Medical information relating to 107 athletes has been published on the Fancy Bears' website following a cyber-attack on WADA ©Getty Images

The World Anti-Doping Agency (WADA) today warned athletes to remain vigilant against new attempts by Fancy Bears' to try to obtain sensitive medical information. 

WADA is currently investigating the original cyber-attack, which they revealed took place between August 25 and September 12, following a leak from the ADAMS (Anti-Doping Administration & Management System) run by the Montreal-based organisation.  

A total of 107 athletes who competed at the Olympic Games in Rio de janeiro have so far been named by Fancy Bears', most of which are related to legally obtained therapeutic use exemptions (TUE) granted by various sporting bodies in order to treat medical conditions. 

WADA revealed that ADAMS was accessed after a "spear phishing' attack" which involved tricking the recipient into giving away details such as usernames and passwords.

WADA said several of its and the International Olympic Committee's email accounts were targeted, giving hackers means to obtain the confidential records of Rio 2016 competitors.

As soon as the first batch of TUEs was published by Fancy Bears on September 13, WADA realised that there had been a security breach and claims that it immediately put in place a number of measures. 

These included disabling the Rio 2016 account and increasing the logging of activity on its systems.

Several leading names have been targeted by Fancy Bears', including America's 22 time Grand Slam champion Venus Williams and British cyclist Sir Bradley Wiggins, a five-time Olympic gold medallist and former Tour de France winner. 

Some of the information released may not be entirely genuine, however, according to WADA, and could have been fabricated or doctored. 

"WADA has determined that not all data released by Fancy Bear (in its PDF documents) accurately reflects ADAMS data," they said in a statement.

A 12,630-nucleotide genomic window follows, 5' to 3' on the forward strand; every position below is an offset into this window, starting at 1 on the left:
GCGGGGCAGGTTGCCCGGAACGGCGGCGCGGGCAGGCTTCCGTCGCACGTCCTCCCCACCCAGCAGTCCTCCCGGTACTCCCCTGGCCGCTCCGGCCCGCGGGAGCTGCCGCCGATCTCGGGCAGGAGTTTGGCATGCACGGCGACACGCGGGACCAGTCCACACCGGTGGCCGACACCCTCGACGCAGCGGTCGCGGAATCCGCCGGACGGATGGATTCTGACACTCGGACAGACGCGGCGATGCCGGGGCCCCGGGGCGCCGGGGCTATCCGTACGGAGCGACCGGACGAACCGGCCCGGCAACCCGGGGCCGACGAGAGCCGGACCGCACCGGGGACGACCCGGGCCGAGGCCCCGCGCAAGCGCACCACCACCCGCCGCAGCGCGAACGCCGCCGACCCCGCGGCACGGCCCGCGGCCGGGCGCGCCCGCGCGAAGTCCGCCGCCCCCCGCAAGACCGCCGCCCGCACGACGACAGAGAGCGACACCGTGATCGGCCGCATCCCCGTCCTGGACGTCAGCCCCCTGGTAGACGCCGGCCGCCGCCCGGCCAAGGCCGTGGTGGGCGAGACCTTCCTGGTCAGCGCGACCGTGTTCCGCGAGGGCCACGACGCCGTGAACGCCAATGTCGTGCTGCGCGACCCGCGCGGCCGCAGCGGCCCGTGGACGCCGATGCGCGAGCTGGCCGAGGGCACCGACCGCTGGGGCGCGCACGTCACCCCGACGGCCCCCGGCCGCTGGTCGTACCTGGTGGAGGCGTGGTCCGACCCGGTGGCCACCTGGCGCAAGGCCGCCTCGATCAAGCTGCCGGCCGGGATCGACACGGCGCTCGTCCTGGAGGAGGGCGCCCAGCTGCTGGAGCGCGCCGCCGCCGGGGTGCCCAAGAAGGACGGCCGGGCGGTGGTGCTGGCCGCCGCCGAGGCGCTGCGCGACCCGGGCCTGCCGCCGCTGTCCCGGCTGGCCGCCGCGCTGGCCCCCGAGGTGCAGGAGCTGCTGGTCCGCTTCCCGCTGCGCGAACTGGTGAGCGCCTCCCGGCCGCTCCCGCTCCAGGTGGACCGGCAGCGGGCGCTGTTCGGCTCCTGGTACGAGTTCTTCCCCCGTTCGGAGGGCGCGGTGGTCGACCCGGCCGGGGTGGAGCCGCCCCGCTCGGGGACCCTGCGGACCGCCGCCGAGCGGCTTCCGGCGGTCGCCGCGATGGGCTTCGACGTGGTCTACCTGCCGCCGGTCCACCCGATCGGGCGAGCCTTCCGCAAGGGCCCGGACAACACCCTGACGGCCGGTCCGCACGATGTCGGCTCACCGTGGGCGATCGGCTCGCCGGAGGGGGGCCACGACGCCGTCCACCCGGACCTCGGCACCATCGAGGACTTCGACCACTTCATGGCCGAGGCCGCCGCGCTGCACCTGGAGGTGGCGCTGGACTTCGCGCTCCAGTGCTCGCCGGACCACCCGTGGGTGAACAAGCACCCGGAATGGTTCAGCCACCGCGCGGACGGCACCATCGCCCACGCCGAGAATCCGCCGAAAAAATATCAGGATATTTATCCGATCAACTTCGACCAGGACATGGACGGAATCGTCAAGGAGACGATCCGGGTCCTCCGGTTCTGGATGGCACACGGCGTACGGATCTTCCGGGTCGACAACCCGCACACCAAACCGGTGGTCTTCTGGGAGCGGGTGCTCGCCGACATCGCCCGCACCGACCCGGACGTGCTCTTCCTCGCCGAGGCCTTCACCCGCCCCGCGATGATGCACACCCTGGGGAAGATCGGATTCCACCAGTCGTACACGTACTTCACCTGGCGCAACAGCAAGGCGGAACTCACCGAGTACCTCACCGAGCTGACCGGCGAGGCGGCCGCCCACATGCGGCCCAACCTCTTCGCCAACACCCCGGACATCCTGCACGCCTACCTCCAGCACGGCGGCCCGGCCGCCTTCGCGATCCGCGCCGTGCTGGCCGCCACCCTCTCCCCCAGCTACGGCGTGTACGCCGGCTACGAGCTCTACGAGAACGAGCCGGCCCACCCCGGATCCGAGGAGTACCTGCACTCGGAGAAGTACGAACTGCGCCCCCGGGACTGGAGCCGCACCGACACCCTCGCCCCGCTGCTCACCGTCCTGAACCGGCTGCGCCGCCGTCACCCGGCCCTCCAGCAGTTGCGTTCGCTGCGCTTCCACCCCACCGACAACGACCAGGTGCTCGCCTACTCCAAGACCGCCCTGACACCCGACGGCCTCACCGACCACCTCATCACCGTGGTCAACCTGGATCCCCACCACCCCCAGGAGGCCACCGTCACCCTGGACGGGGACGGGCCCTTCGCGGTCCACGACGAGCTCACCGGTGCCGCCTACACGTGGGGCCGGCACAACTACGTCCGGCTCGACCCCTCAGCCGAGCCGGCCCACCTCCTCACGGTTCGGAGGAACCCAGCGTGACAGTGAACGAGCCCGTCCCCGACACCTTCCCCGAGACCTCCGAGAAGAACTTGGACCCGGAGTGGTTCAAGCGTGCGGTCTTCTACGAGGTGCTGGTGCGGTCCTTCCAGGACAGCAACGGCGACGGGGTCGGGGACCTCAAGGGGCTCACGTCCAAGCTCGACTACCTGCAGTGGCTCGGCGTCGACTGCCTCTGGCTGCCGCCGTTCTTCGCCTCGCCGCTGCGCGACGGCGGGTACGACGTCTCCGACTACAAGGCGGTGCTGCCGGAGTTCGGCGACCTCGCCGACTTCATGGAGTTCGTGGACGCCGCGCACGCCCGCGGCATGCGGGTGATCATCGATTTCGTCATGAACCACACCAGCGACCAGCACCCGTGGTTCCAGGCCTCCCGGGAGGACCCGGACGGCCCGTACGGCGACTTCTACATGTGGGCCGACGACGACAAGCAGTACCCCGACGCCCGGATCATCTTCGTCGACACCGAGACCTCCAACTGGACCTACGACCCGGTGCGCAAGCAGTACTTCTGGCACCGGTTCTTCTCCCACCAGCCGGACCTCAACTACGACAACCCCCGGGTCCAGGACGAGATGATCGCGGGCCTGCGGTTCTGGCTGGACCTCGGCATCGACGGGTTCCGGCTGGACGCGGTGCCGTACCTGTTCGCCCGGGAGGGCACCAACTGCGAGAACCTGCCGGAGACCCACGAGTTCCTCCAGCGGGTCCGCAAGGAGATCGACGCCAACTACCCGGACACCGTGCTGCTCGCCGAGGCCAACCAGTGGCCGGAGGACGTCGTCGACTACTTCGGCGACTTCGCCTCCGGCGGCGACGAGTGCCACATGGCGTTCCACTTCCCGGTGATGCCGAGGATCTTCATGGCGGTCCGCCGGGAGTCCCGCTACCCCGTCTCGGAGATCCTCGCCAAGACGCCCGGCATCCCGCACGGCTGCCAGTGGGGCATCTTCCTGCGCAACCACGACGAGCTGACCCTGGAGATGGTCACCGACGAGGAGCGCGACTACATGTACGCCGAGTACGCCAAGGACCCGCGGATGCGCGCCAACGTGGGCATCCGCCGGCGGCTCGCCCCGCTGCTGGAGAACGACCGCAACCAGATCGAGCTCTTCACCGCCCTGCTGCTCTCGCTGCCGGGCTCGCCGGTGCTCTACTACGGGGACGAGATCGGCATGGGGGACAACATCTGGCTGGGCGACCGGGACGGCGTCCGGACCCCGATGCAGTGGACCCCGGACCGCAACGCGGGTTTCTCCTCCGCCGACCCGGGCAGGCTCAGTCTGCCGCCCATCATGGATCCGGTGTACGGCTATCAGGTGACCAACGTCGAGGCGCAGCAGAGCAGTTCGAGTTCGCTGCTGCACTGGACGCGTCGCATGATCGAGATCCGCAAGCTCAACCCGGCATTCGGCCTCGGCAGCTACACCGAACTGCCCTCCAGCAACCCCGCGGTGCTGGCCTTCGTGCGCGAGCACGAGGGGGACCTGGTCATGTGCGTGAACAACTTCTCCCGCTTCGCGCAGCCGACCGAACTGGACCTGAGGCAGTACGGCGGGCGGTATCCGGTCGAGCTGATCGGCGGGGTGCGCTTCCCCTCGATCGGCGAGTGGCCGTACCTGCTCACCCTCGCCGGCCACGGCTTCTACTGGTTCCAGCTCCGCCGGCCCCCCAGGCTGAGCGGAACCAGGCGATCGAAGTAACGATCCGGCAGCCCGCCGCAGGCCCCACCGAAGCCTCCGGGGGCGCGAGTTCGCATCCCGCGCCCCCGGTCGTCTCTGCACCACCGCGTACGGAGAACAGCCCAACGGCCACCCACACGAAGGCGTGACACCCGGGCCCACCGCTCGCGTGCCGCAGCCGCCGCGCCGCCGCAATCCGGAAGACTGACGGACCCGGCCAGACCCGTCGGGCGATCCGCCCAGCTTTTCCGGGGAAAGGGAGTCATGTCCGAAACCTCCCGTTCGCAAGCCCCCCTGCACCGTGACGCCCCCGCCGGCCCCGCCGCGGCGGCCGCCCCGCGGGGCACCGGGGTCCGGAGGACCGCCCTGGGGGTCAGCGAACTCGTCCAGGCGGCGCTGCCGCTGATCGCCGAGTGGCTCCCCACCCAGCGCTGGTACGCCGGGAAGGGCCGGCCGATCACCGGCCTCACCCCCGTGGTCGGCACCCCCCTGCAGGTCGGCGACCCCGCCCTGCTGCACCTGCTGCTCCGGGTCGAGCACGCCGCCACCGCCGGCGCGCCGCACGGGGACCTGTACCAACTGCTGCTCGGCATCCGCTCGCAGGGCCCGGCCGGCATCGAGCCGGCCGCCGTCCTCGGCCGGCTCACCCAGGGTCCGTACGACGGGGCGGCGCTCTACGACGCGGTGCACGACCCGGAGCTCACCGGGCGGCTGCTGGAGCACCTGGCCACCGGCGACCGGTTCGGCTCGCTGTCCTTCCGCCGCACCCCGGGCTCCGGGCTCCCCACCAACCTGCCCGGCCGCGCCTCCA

"However, we are continuing to examine the extent of this as a priority and we would encourage any affected parties to contact WADA should they become aware of any inaccuracies in the data that has been released."

FireEye Inc have been hired by WADA to investigate the cyber-attack on them by the Fancy Bears' group ©Getty Images
FireEye Inc have been hired by WADA to investigate the cyber-attack on them by the Fancy Bears' group ©Getty Images

Law enforcement agencies in Canada and elsewhere have been part of the investigation.

WADA also engaged cyber security firm FireEye Inc to assess the extent of the data breach by Fancy Bears' and ascertain what files were removed from its system. 

The California-based firm have previously been called in to investigate high-profile attacks against Target, JP Morgan Chase and Sony Pictures.

According to the statement, only TUEs were accessed and not broader data held on the ADAMS system.

Not all details of its on-going investigation into the security breach have been published.

"It should be noted that WADA’s investigation is ongoing; and so, while the Agency wishes to keep stakeholders informed, it is mindful of the risks of disclosing information that might compromise the integrity of its investigation," they said in the statement. 

WADA also warned ADAMS users to stay alert for additional phishing schemes. 

This included suspicious emails supposedly from WADA deputy director general Rob Koehler that advises the users that WADA’s President wanted to speak with them regarding the hacks.

"To be clear, no such email was ever sent by the deputy director general," they said. 

"Please remain vigilant to such scams."